Language Matters #4: Expressive and Receptive Communication

Why does language matter anyway?

For most people, language is their primary way of interacting with the world and one another.

It is a way to make our thoughts visible for those around us and, as a way of making sense of our inner workings too. It is important to note at this point that not everybody communicates verbally and, although this little series will be focusing primarily on spoken language and the impact that it has on the way we think, this effect is not restricted to those who don’t use spoken language as their primary means of communication (because the language we use informs the way we think, which in turn affects the way we behave both at a conscious and subconscious level, which ultimately impacts those around us).

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Continuing with the Total Communication Approach, I’d like to think about the communicative aspect of language that isn’t the method of transmission (non-verbal, language-based, symbol-based).

I’d like to think a little bit about ‘expressive communication’ and ‘receptive communication’.

Expressive communication is sending a message. Receptive communication is receiving a message.

All parties involved in an interaction will likely participate in both expressive and receptive communication, regularly switching and sometimes simultaneously inhabiting both roles. As expressed in a previous blog in this mini-series, communication includes body language, so a participant in a conversation could be communicating explicitly as the expressive communicator and the recipient of this message could be receptively communicating a direct response through their body language before providing a more explicit or deliberate receptive response through their preferred language.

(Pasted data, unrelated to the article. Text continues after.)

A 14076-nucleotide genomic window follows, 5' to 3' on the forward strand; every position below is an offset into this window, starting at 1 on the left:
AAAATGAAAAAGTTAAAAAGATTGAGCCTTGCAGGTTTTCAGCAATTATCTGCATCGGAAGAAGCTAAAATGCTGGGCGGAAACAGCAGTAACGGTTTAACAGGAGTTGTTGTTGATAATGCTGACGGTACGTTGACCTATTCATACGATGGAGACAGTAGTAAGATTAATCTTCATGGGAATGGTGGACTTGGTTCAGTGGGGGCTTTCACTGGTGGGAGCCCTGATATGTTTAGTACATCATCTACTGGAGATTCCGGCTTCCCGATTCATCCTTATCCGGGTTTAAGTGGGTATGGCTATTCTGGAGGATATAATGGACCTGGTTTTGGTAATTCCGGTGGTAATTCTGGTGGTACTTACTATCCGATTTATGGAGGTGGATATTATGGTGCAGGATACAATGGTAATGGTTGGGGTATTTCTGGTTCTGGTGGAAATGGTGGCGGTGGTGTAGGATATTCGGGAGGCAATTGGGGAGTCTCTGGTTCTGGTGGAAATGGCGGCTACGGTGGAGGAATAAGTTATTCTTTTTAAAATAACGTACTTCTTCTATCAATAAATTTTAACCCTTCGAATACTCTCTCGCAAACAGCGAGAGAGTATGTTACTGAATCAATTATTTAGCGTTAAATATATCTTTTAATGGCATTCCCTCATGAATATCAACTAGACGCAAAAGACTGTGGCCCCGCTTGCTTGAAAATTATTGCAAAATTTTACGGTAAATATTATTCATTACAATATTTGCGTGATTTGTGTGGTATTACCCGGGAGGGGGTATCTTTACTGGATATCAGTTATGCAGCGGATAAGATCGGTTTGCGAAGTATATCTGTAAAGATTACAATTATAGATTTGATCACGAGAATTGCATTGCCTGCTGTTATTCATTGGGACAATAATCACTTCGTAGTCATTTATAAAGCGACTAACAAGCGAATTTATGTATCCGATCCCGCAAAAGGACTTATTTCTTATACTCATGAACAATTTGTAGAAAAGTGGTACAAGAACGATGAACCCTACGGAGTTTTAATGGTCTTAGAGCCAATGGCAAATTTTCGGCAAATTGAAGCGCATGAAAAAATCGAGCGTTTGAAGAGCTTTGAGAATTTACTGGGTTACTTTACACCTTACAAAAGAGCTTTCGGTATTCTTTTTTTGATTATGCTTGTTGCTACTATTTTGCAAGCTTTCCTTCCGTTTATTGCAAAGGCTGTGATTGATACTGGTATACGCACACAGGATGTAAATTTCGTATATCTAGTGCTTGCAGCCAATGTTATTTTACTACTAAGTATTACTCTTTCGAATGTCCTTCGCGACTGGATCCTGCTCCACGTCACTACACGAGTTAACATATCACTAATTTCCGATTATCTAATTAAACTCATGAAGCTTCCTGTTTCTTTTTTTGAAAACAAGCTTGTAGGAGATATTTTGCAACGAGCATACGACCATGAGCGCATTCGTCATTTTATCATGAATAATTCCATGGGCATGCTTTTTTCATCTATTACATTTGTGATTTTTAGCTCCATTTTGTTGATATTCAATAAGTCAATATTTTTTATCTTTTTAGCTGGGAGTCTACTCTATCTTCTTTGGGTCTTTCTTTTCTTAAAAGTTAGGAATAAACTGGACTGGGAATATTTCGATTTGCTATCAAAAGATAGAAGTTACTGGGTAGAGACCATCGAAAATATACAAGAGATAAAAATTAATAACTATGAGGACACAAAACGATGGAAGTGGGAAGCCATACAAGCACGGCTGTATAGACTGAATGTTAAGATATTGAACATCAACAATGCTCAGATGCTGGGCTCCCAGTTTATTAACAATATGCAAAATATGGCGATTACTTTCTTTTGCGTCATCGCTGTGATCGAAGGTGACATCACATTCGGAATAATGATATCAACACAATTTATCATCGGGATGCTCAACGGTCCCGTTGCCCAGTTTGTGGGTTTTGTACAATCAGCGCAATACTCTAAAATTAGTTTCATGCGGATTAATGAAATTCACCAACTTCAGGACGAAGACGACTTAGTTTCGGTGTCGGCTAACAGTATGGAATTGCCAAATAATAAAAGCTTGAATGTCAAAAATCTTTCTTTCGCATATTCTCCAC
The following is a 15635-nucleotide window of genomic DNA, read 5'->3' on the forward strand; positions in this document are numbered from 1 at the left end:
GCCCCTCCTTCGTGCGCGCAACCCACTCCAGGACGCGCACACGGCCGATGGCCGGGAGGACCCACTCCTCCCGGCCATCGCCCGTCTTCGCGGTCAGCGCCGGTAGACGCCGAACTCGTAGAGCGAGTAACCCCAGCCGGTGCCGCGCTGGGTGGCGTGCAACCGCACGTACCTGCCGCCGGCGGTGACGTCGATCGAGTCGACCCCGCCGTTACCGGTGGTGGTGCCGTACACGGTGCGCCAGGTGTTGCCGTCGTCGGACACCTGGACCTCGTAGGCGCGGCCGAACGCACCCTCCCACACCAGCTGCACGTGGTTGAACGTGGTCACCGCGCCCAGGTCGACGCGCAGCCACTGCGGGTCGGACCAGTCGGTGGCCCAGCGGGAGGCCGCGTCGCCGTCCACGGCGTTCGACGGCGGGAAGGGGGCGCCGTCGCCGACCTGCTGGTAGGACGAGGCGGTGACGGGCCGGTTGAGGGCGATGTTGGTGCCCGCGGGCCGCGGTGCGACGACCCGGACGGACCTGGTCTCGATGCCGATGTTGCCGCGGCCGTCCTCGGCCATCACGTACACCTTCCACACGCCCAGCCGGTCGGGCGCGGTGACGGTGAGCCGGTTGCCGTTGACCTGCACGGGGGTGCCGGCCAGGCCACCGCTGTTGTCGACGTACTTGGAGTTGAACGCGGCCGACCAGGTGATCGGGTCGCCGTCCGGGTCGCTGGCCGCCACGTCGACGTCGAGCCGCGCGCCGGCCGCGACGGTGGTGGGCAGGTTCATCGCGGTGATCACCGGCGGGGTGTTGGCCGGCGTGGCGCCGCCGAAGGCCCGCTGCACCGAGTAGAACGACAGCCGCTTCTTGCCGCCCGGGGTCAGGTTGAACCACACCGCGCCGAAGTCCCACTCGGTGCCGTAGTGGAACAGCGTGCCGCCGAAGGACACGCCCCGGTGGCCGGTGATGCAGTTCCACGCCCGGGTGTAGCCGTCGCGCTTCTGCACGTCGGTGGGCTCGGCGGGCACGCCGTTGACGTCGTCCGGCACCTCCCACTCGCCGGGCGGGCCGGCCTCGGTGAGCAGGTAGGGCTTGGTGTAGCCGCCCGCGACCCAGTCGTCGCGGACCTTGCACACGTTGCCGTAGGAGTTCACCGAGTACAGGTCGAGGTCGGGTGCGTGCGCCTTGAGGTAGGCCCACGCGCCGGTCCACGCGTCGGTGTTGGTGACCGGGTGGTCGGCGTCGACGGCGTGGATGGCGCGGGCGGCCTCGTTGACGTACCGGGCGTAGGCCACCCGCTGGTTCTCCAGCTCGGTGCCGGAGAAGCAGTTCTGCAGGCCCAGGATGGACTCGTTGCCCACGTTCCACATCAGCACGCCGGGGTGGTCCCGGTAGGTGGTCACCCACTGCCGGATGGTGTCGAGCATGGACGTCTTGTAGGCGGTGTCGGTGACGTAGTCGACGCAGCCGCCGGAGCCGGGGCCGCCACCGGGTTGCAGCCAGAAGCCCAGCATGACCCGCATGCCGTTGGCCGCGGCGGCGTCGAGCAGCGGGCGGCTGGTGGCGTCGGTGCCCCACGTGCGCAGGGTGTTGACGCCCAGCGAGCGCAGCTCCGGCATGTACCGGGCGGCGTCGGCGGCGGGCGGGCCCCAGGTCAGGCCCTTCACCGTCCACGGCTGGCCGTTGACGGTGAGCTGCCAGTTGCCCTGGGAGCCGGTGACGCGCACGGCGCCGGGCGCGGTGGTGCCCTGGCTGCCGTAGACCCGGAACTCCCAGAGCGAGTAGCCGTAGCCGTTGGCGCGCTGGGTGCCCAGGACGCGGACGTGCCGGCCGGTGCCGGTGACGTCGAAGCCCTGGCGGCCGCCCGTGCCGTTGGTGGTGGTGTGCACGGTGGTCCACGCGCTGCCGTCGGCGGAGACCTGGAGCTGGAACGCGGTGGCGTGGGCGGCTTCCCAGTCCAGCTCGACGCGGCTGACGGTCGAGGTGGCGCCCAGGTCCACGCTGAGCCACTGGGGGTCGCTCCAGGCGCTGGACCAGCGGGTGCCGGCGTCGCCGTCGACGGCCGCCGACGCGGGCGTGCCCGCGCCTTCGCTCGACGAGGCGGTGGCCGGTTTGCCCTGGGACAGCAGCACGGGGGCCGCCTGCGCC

The ability to effectively communicate in either mode relies on several factors, such as: the communicators’ proficiency in the language(s) they are communicating in, the prior knowledge required to be communicating about the topic at hand and/or the environmental factors that may impede transmission of communication.

The other factor at play here is the balance between expressive and receptive communication skills. Some SENDs such as Foetal Alcohol Spectrum Disorder (FASD), Autism Spectrum Condition (ASC) and others, mean that an individual may be able to be incredibly expressive, verbally or otherwise, in a way that is seemingly beyond their years.

Their receptive communication skills, however, may not match this, particularly, with unfamiliar people, in unfamiliar environments or under pressure.

For all individuals, receptive communication is often not as good as it would be otherwise in these conditions. This is something to bear in mind with all our students, but especially in those early sessions where we are getting to know our learners. It’s also something to hold onto when the communication appears to be poor: can we step back and be objective about the clarity of our expressive communication, as well as the environmental factors that might be impeding their reception at the other end? 

Communication is much more than language and requires a gigantic amount of brain power, as we constantly transmit and receive messages. So be gentle with yourself and your learners when you are tired – they probably haven’t missed the point on purpose!

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